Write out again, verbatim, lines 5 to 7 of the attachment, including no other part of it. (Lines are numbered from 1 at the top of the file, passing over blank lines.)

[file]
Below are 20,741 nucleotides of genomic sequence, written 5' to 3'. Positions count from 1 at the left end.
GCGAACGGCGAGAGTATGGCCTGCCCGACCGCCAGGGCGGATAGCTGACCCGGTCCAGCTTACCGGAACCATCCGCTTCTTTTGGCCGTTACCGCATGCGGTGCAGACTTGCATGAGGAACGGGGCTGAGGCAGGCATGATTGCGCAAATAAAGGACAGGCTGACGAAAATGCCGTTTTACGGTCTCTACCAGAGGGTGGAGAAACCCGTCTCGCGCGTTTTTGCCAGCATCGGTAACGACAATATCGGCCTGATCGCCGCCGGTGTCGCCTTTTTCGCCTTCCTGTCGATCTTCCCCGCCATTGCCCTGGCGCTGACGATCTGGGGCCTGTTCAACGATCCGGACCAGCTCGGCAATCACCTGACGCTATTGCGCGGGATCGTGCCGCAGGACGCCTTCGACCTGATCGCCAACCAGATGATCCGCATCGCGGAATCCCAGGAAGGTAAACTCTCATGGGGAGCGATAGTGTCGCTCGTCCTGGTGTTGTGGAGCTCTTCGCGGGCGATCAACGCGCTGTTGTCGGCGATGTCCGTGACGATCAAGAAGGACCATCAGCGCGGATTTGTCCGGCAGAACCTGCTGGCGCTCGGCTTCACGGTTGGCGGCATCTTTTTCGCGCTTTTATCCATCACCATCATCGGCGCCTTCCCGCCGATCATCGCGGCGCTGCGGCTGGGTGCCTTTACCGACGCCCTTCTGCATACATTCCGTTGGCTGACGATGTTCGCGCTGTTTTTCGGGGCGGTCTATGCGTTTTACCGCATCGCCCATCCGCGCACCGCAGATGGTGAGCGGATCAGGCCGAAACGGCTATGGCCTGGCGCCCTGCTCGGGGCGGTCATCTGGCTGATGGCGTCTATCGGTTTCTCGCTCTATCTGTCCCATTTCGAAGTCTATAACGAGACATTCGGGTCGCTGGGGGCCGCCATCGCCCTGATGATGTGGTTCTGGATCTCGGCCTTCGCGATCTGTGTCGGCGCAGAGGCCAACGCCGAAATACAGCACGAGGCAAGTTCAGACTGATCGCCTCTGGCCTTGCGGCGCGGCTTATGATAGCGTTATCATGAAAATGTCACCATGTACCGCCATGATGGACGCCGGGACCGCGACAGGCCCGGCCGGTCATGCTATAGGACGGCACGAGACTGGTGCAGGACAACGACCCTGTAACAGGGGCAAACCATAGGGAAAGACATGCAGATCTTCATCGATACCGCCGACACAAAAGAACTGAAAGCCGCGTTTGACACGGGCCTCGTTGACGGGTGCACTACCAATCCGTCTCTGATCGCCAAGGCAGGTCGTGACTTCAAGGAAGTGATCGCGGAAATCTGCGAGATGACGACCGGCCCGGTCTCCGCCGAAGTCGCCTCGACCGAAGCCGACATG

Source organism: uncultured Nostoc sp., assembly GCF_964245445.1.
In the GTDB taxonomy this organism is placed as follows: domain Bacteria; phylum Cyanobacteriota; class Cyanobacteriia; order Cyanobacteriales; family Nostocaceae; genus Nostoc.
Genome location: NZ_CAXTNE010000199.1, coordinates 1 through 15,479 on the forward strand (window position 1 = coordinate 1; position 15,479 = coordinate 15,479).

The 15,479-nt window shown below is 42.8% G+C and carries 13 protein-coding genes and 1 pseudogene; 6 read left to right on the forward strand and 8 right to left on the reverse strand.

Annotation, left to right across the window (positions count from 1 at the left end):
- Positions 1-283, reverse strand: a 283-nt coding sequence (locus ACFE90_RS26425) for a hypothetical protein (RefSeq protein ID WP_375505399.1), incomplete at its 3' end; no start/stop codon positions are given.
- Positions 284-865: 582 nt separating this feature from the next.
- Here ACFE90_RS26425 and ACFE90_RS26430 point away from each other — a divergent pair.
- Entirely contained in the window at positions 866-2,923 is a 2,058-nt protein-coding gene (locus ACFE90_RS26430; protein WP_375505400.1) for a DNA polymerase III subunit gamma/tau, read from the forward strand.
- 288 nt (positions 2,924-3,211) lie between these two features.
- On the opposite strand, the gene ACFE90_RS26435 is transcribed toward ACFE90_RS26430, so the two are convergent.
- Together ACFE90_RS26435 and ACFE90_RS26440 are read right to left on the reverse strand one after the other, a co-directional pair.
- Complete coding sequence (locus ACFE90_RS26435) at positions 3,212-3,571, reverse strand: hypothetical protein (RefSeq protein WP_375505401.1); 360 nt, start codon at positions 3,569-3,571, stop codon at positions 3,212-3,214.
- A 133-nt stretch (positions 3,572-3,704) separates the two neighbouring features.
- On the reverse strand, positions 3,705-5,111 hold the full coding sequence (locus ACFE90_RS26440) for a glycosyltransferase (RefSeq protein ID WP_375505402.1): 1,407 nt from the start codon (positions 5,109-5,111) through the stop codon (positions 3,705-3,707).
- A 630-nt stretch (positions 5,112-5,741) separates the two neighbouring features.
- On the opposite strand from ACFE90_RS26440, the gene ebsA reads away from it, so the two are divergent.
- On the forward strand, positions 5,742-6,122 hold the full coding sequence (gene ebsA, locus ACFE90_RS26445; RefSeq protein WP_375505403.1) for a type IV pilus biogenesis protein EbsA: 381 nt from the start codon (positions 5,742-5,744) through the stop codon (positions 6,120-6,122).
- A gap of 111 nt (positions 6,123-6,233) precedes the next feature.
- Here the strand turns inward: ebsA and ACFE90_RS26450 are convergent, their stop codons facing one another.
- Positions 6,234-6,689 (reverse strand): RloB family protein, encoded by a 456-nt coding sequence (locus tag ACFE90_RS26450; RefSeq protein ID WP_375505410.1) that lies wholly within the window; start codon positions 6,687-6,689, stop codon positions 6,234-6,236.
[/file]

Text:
Genome location: NZ_CAXTNE010000199.1, coordinates 1 through 15,479 on the forward strand (window position 1 = coordinate 1; position 15,479 = coordinate 15,479).

The 15,479-nt window shown below is 42.8% G+C and carries 13 protein-coding genes and 1 pseudogene; 6 read left to right on the forward strand and 8 right to left on the reverse strand.

Annotation, left to right across the window (positions count from 1 at the left end):